By Barb Sauer
Light Up the Fox will celebrate our river history on Water Street in Appleton (Dec 20 – Feb 11) with a LED light display designed by tech ed students from Appleton East and West. Hydroelectric power, using the Thomas Edison system, is a key historic milestone that the student displays will portray. Hydroelectric power came to our community in 1882; Appleton was a very early adopter, among the first in the world.
The students are creating a link to their community’s history for everyone to enjoy. In addition, there are links between this history and the student’s educational interests. Light up the Fox takes pride in the STEM––science, technology, engineering, and math––learning opportunity within this student project and the partnership with Fox Valley Technical College. We would like to point out some of these links.
What phrase first comes to mind when you hear “Silicon Valley?”
Bill Gates? Apple Computers? Facebook? IPO (if you’ve made a fortune in stocks)? Or breast implants (if you’re mind quickly wanders off-task)?
Would any of these words surface: Periodic Table (if you’re science savvy)? Semi-conductor (if you’re quite STEM-literate)? And moving farther down the science scale: Transistor? P-n junctions? And even farther towards “geekville,” “maker heaven” and “Arduino boards?”
Some of these words may be foreign to you, but they are well known in today’s high school technology education classes and the field of electronics. Imagine the days of yesteryear, when the world of light bulbs and electricity seemed just as foreign to the general public.
I’ll try to shed some light (pun intended) on the connection (puns galore) between this old world of invention which included the likes of Thomas Edison (1847-1931) and the new world of hi- tech innovation which includes maker groups and open source hardware/software.
The tutorial starts with the old-school task to illuminate a light bulb given a battery having positive and negative terminals and wires. This shows the science concept of electrons moving in a closed circuit through a conductor to produce light energy. The next step is showing how magnetic and electric fields interact. Often this is done by repeating the Oersted discovery, showing how a current in a wire can move a compass needle. This becomes the basis of electromagnets, important components of industrial machines and generators.
Materials, like metals, are used in these experiments because they are conductors, electrons move through them. However, as early as 1833 Michael Faraday (1791-1867), a scientist who made great contributions in this area, found some materials exhibit conductive properties only under certain conditions (in this case, silver sulfide crystals at high temperature); these materials are called semi-conductors. Electron mobility in a gaseous state was deployed in inventions such as the cathode ray tube (1897), which was the technology behind early TV’s (1934). However, in time, this gas-state technology was replaced by a solid-state option.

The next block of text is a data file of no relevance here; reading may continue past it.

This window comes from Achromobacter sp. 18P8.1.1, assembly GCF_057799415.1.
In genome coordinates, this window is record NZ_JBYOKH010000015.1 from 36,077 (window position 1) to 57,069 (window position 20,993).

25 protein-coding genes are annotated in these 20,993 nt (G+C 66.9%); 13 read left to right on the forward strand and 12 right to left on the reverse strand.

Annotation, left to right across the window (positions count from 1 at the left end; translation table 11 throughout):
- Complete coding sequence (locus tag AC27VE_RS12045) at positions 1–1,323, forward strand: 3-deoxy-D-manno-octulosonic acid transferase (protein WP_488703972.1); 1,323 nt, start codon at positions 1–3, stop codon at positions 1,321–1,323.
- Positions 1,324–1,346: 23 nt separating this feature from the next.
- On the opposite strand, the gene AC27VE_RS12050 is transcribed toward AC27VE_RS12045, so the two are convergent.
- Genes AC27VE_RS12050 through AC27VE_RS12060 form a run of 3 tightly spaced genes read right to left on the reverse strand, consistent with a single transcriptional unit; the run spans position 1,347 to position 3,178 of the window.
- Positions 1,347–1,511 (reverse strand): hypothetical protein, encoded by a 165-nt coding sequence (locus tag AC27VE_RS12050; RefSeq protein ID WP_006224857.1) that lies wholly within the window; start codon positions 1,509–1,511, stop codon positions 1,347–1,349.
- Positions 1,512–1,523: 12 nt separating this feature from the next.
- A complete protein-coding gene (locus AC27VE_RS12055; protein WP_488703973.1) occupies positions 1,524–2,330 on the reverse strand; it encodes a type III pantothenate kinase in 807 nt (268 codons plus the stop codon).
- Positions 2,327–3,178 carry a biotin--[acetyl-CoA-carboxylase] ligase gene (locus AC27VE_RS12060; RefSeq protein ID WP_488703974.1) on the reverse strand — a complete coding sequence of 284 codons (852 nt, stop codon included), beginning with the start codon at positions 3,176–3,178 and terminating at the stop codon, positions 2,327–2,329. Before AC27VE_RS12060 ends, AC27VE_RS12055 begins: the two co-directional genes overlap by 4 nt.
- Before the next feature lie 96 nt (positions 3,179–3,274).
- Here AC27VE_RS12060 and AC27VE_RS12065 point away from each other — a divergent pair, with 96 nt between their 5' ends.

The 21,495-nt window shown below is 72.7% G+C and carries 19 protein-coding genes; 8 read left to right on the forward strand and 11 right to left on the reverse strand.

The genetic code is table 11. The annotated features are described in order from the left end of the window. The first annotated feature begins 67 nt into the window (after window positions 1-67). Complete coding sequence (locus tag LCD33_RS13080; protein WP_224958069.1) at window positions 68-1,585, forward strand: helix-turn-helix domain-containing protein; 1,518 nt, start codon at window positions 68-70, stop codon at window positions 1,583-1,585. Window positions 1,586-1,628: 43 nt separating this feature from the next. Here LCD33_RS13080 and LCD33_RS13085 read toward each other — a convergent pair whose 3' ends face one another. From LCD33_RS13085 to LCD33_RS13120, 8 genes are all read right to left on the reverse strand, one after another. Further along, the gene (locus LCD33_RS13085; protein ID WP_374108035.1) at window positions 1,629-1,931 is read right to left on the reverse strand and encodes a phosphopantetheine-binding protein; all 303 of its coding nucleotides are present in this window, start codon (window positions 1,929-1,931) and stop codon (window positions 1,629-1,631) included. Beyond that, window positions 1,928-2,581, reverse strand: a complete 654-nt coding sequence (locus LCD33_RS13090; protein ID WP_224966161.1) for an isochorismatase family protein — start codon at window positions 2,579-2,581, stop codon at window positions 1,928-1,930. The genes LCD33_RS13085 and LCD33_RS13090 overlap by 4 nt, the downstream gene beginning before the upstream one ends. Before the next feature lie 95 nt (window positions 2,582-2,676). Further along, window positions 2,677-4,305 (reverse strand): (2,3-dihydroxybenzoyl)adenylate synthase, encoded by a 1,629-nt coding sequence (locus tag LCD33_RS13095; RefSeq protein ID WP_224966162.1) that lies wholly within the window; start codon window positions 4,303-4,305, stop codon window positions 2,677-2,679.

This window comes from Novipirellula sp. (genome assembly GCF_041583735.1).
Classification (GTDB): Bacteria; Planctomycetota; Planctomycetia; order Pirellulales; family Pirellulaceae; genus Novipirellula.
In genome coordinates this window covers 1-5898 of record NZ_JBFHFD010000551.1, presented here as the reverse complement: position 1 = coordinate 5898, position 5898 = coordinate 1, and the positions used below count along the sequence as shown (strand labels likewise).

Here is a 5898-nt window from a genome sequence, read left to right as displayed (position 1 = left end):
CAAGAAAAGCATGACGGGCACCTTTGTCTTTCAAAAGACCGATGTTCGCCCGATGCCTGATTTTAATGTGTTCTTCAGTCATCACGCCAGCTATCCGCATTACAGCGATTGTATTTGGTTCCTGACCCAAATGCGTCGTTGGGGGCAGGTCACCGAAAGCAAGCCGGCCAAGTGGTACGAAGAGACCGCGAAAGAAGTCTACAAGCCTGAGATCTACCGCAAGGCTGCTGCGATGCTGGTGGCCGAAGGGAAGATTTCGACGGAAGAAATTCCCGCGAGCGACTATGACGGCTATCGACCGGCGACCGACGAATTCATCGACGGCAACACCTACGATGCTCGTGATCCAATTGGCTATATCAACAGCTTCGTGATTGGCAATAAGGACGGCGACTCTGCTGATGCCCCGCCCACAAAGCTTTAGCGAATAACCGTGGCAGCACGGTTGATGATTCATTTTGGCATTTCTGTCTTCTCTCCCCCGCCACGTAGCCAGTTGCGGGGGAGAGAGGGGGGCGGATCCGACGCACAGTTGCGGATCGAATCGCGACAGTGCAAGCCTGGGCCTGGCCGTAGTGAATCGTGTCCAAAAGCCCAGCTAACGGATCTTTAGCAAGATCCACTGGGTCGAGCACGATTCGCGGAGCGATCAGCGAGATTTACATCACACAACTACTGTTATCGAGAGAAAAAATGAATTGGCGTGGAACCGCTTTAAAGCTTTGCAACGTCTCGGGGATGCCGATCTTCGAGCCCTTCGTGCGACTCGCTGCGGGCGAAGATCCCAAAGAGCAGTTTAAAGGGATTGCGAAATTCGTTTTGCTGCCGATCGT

The first well-known application of solid-state semi-conductor materials was the transistor radio of the early-mid 1900’s. The designs started with special crystals and minerals that were discovered to have the unique property of a semi-conductor.
During this time, the understanding of electron mobility in a semi-conductor grew. Transistors evolved to have a silicon material with p-n junctures (p for positive and n for negative). From a material standpoint, “p” can be thought of as holes and “n” as excess electrons. Having both p and n, makes it a “diode” (di = two and ode for electrode). An example of an electrode would be the terminals of a battery–– cathode and anode––each separately having a different charge. A diode combines the two charged zones in one material.
Near the turn of the 20th century, material scientists had a heyday, improving semi-conductor properties by doping to create zones of holes and electrons. In 1956 silicon semi-conductors came to Silicon Valley, with the Shockley semi-conductor laboratory in Northern California. William Shockley, from Bell Labs, won the Nobel Prize in physics (1956) for his discoveries.
The applications broaden when semiconductors are used in an Integrated Circuit (IC, aka microchip or “chip”). Today such chips can have several billion transistors. As this technology evolved, the electronics field blossomed.
Now we get to the biggest geek word in our list, the Arduino board. This is a single-board micro-controller used to build interactive objects or environments. The Arduino, an integrated circuit, works with a sensor and an actuator (motor) to read inputs and respond with action. It’s the basis of robotics, thermostats, and motion detectors. It’s a popular tool for technology hobbyists and maker groups (somewhat like networks of modern day “tinkerers”).
Many popular light displays synchronized to music use such micro-controllers. These can be purchased along with programs from companies such as Light-o-rama. Otherwise, the light displays can be made with an Arduino board, bought as a do-it-yourself (DIY) kit to be assembled and programmed with open-source hardware and software. Last year’s design teams used such kits to build micro-controller boards. It’s our vision to grow the program and the technology to include more DIY features that enhance the light displays by animating them, making them interactive using sensors and actuators, or synchronizing them to music.
The effort and the Light Up the Fox non-profit organization is new and starting small, but the visions are big. More volunteers are always needed. If interested, contact us through lightupthefox.org